Albuquerque, NM

Destination Location

  • 35.085334, -106.605553:primary
  • 35.0402777778, -106.6091666667:secondary


Albuquerque is ready to welcome you to New Mexico. With more than 256 days of sunshine, it’s always a good time to visit this beautiful city.

Often called the land of enchantment, Albuquerque offers all the right ingredients for a great getaway. The state’s turquoise skies and rugged Southwestern landscape offer up something exciting for visitors of all ages. Ski in the mountains, raft on white-water rapids or fly in a hot-air balloon. Discover the state’s past in Albuquerque’s many museums that celebrate everything from its prehistoric past to its diverse culture.

The Albuquerque Museum of Art and History displays both permanent and special exhibits that showcase the area’s unique heritage. Don’t miss the sculpture gardens and walking tours of Old Town while you’re there. Travel back in time at Casa San Ysidro, the historic house of The Albuquerque Museum in the Village of Corrales – a Spanish Colonial hacienda house with a comprehensive collection of New Mexican art and furnishings.

The ancient past comes to life at The New Mexico Museum of Natural History and Science. This interactive museum features active walk-through volcano simulations, ice-age caves and plenty of dinos to discover. Educational films play on a five-story screen while the museum’s planetarium will take you through a journey of the solar system.

If you’re travelling with kids (or kids at heart) take in the ABQ Bio Park. It’s a special place where you can hear a lion’s roar, descend into a coral reef and roam through lush gardens. The Park features the Rio Grande Zoo, the Albuquerque Aquarium, the Rio Grande Botanic Garden and Tingley Beach – a favourite along locals.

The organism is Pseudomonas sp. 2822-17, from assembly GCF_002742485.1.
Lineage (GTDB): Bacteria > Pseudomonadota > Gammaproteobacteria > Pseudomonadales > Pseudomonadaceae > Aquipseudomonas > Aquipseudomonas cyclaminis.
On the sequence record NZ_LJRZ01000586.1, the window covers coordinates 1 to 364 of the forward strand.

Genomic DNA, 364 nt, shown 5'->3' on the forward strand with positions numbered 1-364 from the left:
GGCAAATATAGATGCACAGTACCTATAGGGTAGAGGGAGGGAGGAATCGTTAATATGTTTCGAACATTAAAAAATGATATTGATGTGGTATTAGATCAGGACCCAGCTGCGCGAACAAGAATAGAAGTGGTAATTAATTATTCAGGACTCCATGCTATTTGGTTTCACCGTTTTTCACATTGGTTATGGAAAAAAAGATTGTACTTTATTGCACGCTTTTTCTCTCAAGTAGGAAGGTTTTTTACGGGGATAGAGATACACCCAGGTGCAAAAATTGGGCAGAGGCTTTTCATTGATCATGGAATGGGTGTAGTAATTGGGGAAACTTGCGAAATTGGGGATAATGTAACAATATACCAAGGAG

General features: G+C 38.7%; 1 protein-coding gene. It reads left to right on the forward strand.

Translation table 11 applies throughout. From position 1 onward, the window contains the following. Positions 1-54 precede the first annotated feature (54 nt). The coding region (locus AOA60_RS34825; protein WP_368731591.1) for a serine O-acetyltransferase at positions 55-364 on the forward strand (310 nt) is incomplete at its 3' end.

Of course, no visit to Albuquerque is complete without experiencing the state’s favourite pastime: hot-air ballooning. Whether you visit the Balloon Museum to see its international collection of art and exhibits or you take flight in a private tour above the city, it’s really an amazing sight to see.

If you’re seeking something off the beaten path, consider a scenic guided tour. Whether you walk or hike through Albuquerque’s many trails or hop on a sightseeing vehicle, you’ll be transported through the amazing landscape of New Mexico. From its mountains that provide incredible views to its desert areas where you can spot a chameleon or two, there’s always something to see in Albuquerque.

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Destination basics

Located in the southern half of New Mexico, Albuquerque often offers more than 300 sunny days per year. Because there are such changes in elevation throughout New Mexico, how you dress will depend on where – and when – you go. Try dressing in layers, especially if you plan to be out in the evening as temperature variations from day to night can be significant.

July brings Albuquerque’s hottest temperatures with 33 C highs and 18 C lows. Fall is a great time to visit with highs of 22 C and lows of 7 C. In the winter months, the area offers highs of 7 C and lows of -2 C. In the spring, temperatures rise to average highs of 21 C and lows of 5 C.

If you plan to hang out in the sun, remember to wear sunscreen, a hat and sunglasses. Staying hydrated will allow you to see much of what Albuquerque has to offer.

Average monthly temperature and average monthly rainfall diagrams for Albuquerque, NM

The rich cultural diversity of New Mexico has created a culinary melting pot. Finding something to eat is easy, but choosing from all of the options may take awhile. There are a variety of ethnic restaurants, and for every one of these, there are at least three restaurants offering New Mexican cuisine.